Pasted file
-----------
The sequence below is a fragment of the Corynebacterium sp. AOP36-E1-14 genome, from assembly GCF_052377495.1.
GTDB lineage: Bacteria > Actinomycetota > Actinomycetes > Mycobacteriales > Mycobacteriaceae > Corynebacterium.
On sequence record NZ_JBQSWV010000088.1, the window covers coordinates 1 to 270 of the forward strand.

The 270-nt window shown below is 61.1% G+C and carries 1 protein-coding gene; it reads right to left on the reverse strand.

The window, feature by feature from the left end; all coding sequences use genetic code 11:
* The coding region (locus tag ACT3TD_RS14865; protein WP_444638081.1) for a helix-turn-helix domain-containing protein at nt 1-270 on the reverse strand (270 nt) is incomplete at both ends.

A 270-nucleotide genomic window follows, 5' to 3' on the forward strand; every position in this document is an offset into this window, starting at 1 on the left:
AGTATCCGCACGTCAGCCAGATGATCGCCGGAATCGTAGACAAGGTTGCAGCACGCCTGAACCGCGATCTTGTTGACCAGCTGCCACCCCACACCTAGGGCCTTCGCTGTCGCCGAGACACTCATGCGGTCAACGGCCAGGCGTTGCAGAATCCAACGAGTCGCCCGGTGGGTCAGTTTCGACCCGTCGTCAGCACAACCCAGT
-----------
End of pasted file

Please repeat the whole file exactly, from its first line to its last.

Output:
The sequence below is a fragment of the Corynebacterium sp. AOP36-E1-14 genome, from assembly GCF_052377495.1.
GTDB lineage: Bacteria > Actinomycetota > Actinomycetes > Mycobacteriales > Mycobacteriaceae > Corynebacterium.
On sequence record NZ_JBQSWV010000088.1, the window covers coordinates 1 to 270 of the forward strand.

The 270-nt window shown below is 61.1% G+C and carries 1 protein-coding gene; it reads right to left on the reverse strand.

The window, feature by feature from the left end; all coding sequences use genetic code 11:
* The coding region (locus tag ACT3TD_RS14865; protein WP_444638081.1) for a helix-turn-helix domain-containing protein at nt 1-270 on the reverse strand (270 nt) is incomplete at both ends.

A 270-nucleotide genomic window follows, 5' to 3' on the forward strand; every position in this document is an offset into this window, starting at 1 on the left:
AGTATCCGCACGTCAGCCAGATGATCGCCGGAATCGTAGACAAGGTTGCAGCACGCCTGAACCGCGATCTTGTTGACCAGCTGCCACCCCACACCTAGGGCCTTCGCTGTCGCCGAGACACTCATGCGGTCAACGGCCAGGCGTTGCAGAATCCAACGAGTCGCCCGGTGGGTCAGTTTCGACCCGTCGTCAGCACAACCCAGT